For what seemed like the longest time, I was afraid to check out this film. Quite a few Hong Kong movie fans seemed to hate it so (I particularly recall a description of it as ""Dragon Inn" minus cool plus suck"!). And those who thought highly of it warned that it needed more than one viewing to appreciate. Even one of its actors (the puzzlingly unbilled Maggie Cheung) admitted that she only understood it on her second viewing of it. Ultimately though, I just could not resist a movie which starred four of my favorite actresses (Brigitte Lin Ching-Hsia, Maggie Cheung, Charlie Yeung and Carina Lau) along with Leslie Cheung, Tony Leung Chiu Wai, Tony Leung Kar Fai and Jackie Cheung.
The first time I watched what has been described as "a philosopher's movie" (by a New York Times film critic?), I expected to be confused and irritated...but did not expect to feel emotionally gripped by the movie (in large part because of its alternately grand, soulful and sensual -- yet always amazingly appropriate -- music) and THAT aesthetically blown away by its largely visionary visuals. The second time around (a mere two days later), I must admit to somewhat anally arming myself with a pen and sheet of paper, and proceeding to chart out the relations between the different characters in the movie...an action which definitely helped me to sort out the characters (a few of whom had looked quite alike to me) as well as figure out how one had impacted the life of another or others.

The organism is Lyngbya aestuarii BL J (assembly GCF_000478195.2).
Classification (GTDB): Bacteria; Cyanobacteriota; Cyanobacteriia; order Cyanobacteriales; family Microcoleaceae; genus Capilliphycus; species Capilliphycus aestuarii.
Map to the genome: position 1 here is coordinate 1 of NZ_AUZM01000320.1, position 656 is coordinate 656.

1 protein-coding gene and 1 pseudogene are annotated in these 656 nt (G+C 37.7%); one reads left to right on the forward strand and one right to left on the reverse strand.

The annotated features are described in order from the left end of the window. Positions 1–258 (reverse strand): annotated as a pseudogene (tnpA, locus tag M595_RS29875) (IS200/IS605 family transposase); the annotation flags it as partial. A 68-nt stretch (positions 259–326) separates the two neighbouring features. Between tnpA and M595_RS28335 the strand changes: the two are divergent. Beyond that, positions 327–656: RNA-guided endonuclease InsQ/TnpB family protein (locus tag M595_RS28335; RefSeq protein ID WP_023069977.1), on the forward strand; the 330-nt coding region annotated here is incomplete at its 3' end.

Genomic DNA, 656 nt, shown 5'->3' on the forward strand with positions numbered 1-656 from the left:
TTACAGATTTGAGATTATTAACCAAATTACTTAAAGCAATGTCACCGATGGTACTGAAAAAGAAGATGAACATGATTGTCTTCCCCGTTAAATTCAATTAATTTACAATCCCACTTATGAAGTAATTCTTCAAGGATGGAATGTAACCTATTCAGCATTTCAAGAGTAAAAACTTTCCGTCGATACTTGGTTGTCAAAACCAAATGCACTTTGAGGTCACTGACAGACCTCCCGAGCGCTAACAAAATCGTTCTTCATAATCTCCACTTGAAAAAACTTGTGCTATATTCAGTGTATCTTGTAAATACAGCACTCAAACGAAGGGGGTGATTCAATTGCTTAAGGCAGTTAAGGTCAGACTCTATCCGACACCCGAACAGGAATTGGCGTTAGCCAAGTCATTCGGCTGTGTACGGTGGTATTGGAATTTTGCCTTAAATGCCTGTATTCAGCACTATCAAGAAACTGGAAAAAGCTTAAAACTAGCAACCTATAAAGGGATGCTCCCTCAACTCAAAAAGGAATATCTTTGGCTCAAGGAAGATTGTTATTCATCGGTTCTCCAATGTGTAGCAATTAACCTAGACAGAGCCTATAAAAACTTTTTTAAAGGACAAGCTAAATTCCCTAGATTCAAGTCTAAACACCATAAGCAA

The third time (one day after!) that I watched ASHES OF TIME, I saw still more that allowed me to understand not only the actions but also the feelings and outlooks of each now eminently distinctive character. The fourth time (a couple of weeks later), I approached it less as an interesting puzzle than as an emotional experience, and found the film extremely fulfilling to deal with in this way. The fifth time (one week on), I watched the film in segmented parts, and found that individual sections could successfully stand alone to be appreciated. The sixth time (two days prior to writing this review), I found that I was much more able to excuse -- and laugh at -- the things which had initially annoyed me, appreciate even more that which had previously enthralled me, AND newly admire the acting and casting of what surely must be the strongest ensemble ever in Hong Kong movie history.